Winnipeg sisters inspiring random acts of kindness by paying it forward
WINNIPEG — Two sisters are hoping to create positive change in Winnipeg by passing on a tradition their father started a decade ago.
Kay Lizon and Jessica Boittiaux grew up in the city’s north end with their family throwing annual block parties in the back yard, giving back to the community.
“It just kept growing… and our dad passed away in 1995 which led us to think what happened to all those people that would come,” Jessica Boittiaux said. “People would come by the thousands.”
In 2011, the sisters decided to hand out gloves to people who needed them as a way to carry forward their dad’s tradition of giving back.
“Initially we were just going to start by going on to buses looking for anybody that didn’t have gloves or scarves,” Boittiaux said.
Those few pairs of gloves turned into 800 gifts with people giving them presents to share with community members in need.
“We decided to pick a neighborhood, we tend to focus on the lower income neighbourhoods because we feel like they can benefit the most but we will give to anyone that we run into that day,” Kay Lizon said.
The sisters knock on doors in the designated areas and anyone that is home comes to the door and tells them how old the family members are.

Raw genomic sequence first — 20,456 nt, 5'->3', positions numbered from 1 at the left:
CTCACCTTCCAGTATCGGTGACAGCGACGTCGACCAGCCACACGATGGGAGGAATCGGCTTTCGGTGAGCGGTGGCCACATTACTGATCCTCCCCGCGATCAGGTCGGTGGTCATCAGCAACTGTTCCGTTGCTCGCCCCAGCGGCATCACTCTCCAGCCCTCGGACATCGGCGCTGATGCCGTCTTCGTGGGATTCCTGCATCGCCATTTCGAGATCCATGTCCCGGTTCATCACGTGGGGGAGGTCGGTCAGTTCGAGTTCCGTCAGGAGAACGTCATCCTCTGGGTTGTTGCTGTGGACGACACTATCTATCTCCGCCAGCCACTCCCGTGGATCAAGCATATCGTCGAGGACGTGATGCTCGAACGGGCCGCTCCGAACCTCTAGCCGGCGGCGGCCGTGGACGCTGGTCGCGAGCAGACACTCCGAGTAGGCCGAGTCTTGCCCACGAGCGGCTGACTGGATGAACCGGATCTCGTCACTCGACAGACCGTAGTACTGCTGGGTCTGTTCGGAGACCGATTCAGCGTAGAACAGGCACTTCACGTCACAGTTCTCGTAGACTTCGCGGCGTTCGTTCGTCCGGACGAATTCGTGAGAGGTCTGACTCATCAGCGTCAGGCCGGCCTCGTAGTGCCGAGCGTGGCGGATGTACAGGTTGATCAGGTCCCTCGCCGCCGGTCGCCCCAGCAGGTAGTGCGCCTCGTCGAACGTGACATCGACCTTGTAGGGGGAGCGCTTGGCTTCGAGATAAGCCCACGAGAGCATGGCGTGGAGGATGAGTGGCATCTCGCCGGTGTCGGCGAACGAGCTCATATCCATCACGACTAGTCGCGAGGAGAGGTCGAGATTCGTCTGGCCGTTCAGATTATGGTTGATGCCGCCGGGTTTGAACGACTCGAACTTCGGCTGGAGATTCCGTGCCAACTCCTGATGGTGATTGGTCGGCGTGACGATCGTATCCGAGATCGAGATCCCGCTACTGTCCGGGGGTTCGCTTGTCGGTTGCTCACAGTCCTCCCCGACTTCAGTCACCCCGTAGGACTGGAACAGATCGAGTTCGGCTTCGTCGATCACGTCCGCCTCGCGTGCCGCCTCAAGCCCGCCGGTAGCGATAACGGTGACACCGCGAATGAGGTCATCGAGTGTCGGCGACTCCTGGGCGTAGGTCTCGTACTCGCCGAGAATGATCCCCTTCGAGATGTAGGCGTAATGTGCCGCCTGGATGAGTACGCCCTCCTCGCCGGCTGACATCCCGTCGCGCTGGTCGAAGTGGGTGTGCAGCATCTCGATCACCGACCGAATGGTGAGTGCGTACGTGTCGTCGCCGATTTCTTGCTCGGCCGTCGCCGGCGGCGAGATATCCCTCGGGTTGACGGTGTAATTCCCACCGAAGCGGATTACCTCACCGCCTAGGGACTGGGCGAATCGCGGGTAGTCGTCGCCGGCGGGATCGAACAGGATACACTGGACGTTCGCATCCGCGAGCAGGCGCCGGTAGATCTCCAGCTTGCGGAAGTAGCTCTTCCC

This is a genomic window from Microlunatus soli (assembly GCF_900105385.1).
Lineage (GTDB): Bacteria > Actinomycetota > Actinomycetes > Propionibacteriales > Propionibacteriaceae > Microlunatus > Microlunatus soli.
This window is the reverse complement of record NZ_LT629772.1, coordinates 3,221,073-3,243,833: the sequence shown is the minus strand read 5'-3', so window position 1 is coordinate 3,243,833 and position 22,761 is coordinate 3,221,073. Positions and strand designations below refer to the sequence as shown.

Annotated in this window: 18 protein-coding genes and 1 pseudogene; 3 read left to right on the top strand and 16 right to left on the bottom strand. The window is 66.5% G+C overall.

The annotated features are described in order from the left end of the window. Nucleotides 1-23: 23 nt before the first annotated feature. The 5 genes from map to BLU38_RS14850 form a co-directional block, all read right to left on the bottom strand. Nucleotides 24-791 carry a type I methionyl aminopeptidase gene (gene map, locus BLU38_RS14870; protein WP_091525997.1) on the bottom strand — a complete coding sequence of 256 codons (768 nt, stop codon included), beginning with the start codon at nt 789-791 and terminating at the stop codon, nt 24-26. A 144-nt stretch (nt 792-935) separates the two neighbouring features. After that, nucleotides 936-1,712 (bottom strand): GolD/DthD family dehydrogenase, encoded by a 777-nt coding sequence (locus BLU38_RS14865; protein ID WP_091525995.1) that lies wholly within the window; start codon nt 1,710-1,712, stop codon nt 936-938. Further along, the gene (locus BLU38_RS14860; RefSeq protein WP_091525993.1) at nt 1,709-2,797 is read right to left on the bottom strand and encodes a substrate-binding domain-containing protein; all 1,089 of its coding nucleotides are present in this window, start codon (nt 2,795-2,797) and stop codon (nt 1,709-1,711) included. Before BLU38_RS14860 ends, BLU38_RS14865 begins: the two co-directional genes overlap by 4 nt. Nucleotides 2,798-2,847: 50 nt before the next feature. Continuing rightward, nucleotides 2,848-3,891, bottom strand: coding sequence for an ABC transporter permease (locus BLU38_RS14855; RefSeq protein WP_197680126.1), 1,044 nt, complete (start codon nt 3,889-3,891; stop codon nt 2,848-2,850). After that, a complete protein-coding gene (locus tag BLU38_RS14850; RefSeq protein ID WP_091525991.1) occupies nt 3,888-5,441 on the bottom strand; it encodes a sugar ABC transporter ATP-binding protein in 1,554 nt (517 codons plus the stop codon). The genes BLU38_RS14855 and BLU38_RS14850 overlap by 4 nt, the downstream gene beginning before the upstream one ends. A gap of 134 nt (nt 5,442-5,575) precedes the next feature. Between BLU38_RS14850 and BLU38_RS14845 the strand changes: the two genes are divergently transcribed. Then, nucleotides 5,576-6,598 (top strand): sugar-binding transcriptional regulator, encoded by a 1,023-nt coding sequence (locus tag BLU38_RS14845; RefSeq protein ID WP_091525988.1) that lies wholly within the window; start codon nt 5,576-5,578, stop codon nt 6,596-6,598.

“We’ve got tons of volunteers that each have a bag for each age and they get a gift,” Lizon said.
The Gary Effect rewards Winnipeggers for random acts of kindness around the city throughout the year as well, with a goal of uniting communities.
“If we’re having a bad day we’ll try and change that we’ll go to Polo Park and hand out gift cards, we’ll stick them on people’s cars,” Lizon said. “We just want to see people doing ice things for each other.”
The goal is to pass on what their father taught them, trying to impact people’s lives for the better.
“We need to take care of each other,” Boittiaux said.
You can catch the sisters paying it forward Dec 23 and Dec 24 around the city or read more about them here.
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